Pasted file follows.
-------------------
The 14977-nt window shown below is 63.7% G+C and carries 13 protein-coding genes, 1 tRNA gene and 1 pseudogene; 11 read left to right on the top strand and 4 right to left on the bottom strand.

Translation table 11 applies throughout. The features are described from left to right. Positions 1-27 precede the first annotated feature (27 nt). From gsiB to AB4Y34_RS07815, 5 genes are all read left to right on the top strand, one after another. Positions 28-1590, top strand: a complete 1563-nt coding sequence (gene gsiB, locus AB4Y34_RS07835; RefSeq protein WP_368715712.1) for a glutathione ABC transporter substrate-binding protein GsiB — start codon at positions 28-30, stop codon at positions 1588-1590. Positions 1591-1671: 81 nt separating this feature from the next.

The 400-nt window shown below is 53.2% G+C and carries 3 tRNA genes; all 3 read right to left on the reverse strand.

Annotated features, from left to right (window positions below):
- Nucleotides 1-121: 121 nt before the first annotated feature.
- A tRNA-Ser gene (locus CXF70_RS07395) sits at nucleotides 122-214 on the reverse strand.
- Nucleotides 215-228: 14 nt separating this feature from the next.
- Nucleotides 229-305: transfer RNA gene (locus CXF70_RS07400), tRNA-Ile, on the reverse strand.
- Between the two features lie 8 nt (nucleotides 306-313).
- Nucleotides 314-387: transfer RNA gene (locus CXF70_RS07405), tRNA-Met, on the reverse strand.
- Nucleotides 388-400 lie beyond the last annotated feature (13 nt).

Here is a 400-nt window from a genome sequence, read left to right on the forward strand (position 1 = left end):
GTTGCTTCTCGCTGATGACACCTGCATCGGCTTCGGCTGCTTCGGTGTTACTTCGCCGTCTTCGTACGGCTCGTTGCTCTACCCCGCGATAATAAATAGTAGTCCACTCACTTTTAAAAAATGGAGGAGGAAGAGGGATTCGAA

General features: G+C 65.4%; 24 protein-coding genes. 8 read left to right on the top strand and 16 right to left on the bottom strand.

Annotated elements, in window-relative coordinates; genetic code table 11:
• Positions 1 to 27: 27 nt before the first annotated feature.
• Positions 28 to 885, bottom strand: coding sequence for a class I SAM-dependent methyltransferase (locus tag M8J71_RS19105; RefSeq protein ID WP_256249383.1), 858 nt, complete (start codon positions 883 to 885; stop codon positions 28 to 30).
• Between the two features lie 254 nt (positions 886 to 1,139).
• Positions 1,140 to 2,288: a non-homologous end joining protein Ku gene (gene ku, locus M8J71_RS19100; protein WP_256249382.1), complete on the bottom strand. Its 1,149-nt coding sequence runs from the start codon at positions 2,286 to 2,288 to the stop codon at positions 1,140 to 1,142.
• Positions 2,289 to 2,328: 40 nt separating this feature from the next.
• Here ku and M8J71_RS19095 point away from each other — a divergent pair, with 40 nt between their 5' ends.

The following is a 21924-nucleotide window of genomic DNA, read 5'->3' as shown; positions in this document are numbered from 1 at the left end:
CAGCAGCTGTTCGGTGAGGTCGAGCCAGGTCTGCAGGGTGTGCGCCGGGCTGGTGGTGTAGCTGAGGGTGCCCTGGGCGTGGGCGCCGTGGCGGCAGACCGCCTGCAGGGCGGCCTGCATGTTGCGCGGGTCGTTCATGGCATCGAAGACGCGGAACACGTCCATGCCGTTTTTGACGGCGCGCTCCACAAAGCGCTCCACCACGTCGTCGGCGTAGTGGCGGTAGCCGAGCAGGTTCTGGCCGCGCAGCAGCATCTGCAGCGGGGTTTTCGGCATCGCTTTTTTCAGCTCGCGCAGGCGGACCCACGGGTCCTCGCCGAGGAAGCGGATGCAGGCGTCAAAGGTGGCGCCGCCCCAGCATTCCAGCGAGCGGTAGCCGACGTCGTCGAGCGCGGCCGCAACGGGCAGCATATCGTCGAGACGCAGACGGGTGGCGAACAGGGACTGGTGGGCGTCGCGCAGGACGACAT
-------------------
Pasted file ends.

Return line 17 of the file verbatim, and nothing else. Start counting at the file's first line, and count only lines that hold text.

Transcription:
• Positions 28 to 885, bottom strand: coding sequence for a class I SAM-dependent methyltransferase (locus tag M8J71_RS19105; RefSeq protein ID WP_256249383.1), 858 nt, complete (start codon positions 883 to 885; stop codon positions 28 to 30).